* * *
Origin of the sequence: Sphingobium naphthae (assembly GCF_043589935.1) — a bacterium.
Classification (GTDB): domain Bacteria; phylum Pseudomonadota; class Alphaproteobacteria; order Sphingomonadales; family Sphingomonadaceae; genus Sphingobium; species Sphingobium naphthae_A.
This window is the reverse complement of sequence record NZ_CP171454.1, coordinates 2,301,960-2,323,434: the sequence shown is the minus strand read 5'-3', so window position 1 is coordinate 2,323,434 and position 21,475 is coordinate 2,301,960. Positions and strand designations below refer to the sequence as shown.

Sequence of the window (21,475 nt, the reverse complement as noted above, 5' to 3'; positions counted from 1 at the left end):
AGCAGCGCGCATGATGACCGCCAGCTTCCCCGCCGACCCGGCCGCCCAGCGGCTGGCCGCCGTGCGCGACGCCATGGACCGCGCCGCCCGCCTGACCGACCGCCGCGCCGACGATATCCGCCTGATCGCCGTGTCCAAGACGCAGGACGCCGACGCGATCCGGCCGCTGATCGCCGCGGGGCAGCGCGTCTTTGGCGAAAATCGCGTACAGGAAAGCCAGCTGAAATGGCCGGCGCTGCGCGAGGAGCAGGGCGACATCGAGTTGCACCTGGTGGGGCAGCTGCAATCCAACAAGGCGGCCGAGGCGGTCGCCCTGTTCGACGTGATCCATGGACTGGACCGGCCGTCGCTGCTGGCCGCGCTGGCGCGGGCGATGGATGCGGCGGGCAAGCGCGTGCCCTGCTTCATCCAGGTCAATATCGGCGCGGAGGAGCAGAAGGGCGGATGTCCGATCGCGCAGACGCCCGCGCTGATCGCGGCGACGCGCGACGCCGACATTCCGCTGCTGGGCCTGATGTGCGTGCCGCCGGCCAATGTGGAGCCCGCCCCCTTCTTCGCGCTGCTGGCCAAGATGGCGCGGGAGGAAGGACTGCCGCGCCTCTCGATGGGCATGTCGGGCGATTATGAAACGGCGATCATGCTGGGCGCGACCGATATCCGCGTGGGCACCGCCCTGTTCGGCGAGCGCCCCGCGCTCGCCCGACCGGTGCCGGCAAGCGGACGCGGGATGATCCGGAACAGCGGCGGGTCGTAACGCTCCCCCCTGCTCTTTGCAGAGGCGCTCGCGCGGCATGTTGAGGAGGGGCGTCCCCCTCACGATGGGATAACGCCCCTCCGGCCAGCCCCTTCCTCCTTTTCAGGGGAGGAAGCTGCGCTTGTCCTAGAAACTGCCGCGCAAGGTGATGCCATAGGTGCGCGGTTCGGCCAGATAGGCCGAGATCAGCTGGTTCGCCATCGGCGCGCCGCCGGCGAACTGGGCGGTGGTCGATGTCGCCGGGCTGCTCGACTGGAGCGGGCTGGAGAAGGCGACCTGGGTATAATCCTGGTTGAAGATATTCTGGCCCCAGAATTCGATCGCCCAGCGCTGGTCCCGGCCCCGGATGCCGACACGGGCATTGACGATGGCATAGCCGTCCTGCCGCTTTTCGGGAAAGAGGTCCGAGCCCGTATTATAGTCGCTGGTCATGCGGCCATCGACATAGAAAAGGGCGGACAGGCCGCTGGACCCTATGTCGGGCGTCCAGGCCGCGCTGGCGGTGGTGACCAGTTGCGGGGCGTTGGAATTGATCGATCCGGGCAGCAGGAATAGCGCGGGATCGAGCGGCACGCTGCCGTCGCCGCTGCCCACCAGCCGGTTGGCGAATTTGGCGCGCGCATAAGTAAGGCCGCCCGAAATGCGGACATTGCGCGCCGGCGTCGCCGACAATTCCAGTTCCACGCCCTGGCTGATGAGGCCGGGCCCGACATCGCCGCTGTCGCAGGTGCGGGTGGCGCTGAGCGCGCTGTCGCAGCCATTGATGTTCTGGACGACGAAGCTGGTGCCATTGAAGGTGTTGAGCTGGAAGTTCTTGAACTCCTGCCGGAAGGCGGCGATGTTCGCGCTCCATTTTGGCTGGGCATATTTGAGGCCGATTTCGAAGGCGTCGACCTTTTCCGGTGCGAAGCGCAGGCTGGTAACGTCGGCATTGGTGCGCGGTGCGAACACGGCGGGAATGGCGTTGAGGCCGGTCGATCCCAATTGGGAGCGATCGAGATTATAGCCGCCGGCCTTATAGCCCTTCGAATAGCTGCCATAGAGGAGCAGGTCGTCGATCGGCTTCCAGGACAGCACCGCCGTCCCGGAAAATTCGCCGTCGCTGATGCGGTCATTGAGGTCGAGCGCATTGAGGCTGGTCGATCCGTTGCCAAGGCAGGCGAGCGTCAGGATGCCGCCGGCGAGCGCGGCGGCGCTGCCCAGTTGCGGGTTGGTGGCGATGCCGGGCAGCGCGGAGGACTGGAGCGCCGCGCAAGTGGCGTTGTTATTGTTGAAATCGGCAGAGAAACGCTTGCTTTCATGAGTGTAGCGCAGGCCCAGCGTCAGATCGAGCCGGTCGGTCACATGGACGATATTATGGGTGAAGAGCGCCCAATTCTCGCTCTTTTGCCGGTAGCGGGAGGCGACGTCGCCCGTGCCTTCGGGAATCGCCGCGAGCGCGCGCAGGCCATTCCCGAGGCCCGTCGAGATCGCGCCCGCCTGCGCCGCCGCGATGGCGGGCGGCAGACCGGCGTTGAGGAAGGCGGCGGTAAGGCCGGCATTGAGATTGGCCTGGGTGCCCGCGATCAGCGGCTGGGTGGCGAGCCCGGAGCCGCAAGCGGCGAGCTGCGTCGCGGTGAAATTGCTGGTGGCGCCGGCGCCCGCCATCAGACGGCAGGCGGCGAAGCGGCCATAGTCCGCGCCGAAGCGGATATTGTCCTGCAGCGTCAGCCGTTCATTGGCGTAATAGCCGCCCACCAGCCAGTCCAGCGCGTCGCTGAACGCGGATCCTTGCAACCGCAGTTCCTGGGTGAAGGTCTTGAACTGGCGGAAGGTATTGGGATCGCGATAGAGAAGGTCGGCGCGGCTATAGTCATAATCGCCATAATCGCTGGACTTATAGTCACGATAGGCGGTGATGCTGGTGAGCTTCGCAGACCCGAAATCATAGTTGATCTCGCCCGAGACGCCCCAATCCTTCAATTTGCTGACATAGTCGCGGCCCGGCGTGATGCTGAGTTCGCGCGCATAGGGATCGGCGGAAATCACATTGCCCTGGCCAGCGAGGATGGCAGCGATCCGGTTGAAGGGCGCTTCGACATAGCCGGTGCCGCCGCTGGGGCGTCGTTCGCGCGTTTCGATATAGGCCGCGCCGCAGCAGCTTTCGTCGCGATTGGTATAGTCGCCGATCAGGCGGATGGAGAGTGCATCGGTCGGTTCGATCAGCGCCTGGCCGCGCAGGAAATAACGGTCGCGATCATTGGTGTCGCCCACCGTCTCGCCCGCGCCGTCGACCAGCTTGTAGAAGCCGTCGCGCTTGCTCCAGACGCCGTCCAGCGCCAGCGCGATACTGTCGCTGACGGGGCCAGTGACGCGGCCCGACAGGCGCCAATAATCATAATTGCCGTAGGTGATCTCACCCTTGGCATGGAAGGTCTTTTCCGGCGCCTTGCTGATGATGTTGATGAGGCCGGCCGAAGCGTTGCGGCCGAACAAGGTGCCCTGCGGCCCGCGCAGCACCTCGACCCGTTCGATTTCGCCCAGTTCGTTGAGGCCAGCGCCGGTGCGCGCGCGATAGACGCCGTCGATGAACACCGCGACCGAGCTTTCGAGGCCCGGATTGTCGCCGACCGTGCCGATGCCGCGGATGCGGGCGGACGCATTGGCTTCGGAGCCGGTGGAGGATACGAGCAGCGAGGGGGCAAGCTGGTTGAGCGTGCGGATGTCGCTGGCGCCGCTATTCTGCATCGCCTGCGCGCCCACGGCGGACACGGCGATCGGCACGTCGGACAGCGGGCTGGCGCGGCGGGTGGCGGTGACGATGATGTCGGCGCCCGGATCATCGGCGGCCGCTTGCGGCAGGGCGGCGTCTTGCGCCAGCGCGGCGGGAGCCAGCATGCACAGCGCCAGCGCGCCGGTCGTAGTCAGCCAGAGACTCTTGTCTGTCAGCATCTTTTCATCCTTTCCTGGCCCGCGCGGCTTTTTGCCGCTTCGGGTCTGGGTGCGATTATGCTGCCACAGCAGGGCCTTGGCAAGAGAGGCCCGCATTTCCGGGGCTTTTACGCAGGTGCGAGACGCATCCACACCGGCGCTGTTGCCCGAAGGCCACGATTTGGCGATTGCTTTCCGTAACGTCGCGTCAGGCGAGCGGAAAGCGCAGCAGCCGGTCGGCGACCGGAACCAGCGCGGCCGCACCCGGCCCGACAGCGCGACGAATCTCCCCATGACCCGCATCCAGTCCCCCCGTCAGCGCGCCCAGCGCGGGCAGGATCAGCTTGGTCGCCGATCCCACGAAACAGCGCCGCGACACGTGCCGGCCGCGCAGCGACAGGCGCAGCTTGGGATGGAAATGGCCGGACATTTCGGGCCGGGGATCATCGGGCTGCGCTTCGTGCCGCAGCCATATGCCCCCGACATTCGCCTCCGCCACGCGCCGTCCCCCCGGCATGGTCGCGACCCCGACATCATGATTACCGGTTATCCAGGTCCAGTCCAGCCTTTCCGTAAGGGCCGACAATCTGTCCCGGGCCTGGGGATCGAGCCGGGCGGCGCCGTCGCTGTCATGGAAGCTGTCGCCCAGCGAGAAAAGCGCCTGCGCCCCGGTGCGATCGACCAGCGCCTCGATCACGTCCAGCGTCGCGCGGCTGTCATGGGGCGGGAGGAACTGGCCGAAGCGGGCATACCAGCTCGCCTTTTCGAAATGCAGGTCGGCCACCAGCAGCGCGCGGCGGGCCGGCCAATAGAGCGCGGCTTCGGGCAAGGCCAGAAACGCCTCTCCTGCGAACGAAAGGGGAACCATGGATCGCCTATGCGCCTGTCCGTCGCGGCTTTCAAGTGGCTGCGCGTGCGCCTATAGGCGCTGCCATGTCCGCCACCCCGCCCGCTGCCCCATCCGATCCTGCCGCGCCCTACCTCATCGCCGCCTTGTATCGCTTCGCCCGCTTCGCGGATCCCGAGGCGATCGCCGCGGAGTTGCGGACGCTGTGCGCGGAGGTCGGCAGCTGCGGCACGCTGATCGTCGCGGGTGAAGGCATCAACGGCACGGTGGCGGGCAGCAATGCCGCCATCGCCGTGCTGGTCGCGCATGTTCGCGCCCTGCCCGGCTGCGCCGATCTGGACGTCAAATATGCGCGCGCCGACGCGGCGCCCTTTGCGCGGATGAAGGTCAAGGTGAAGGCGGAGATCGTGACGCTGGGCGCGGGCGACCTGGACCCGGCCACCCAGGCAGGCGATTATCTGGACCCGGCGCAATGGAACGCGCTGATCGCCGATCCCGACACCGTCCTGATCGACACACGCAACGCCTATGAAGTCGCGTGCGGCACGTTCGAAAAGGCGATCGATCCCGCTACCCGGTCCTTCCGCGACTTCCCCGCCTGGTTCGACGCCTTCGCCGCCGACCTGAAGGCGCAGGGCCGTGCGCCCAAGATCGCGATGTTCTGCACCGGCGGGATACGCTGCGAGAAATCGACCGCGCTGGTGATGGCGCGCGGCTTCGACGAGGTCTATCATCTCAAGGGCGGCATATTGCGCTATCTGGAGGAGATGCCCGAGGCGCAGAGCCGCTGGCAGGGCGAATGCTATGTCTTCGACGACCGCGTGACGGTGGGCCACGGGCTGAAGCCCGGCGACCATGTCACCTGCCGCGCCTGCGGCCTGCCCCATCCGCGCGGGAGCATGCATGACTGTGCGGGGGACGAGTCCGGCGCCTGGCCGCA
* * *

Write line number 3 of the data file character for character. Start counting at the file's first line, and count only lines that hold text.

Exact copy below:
This window is the reverse complement of sequence record NZ_CP171454.1, coordinates 2,301,960-2,323,434: the sequence shown is the minus strand read 5'-3', so window position 1 is coordinate 2,323,434 and position 21,475 is coordinate 2,301,960. Positions and strand designations below refer to the sequence as shown.